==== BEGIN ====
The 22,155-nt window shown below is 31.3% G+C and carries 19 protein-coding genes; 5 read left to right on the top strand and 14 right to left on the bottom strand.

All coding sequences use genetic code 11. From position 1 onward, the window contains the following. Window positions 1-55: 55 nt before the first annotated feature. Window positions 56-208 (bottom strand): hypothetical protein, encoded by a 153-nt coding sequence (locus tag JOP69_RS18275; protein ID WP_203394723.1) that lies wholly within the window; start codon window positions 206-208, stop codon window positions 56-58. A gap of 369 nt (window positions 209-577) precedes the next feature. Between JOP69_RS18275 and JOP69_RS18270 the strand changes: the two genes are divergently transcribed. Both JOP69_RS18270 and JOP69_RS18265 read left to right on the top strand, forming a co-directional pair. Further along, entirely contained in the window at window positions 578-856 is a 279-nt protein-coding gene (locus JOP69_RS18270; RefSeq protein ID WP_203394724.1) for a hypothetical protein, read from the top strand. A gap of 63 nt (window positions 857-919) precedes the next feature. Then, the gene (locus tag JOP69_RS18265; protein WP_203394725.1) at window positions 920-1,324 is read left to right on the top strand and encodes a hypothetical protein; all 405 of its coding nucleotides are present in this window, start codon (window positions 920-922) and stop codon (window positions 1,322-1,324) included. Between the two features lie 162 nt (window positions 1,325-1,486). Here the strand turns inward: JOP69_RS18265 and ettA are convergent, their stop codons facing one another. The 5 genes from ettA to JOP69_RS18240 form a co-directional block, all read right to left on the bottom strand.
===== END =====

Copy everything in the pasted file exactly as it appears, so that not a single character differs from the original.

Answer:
The 22,155-nt window shown below is 31.3% G+C and carries 19 protein-coding genes; 5 read left to right on the top strand and 14 right to left on the bottom strand.

All coding sequences use genetic code 11. From position 1 onward, the window contains the following. Window positions 1-55: 55 nt before the first annotated feature. Window positions 56-208 (bottom strand): hypothetical protein, encoded by a 153-nt coding sequence (locus tag JOP69_RS18275; protein ID WP_203394723.1) that lies wholly within the window; start codon window positions 206-208, stop codon window positions 56-58. A gap of 369 nt (window positions 209-577) precedes the next feature. Between JOP69_RS18275 and JOP69_RS18270 the strand changes: the two genes are divergently transcribed. Both JOP69_RS18270 and JOP69_RS18265 read left to right on the top strand, forming a co-directional pair. Further along, entirely contained in the window at window positions 578-856 is a 279-nt protein-coding gene (locus JOP69_RS18270; RefSeq protein ID WP_203394724.1) for a hypothetical protein, read from the top strand. A gap of 63 nt (window positions 857-919) precedes the next feature. Then, the gene (locus tag JOP69_RS18265; protein WP_203394725.1) at window positions 920-1,324 is read left to right on the top strand and encodes a hypothetical protein; all 405 of its coding nucleotides are present in this window, start codon (window positions 920-922) and stop codon (window positions 1,322-1,324) included. Between the two features lie 162 nt (window positions 1,325-1,486). Here the strand turns inward: JOP69_RS18265 and ettA are convergent, their stop codons facing one another. The 5 genes from ettA to JOP69_RS18240 form a co-directional block, all read right to left on the bottom strand.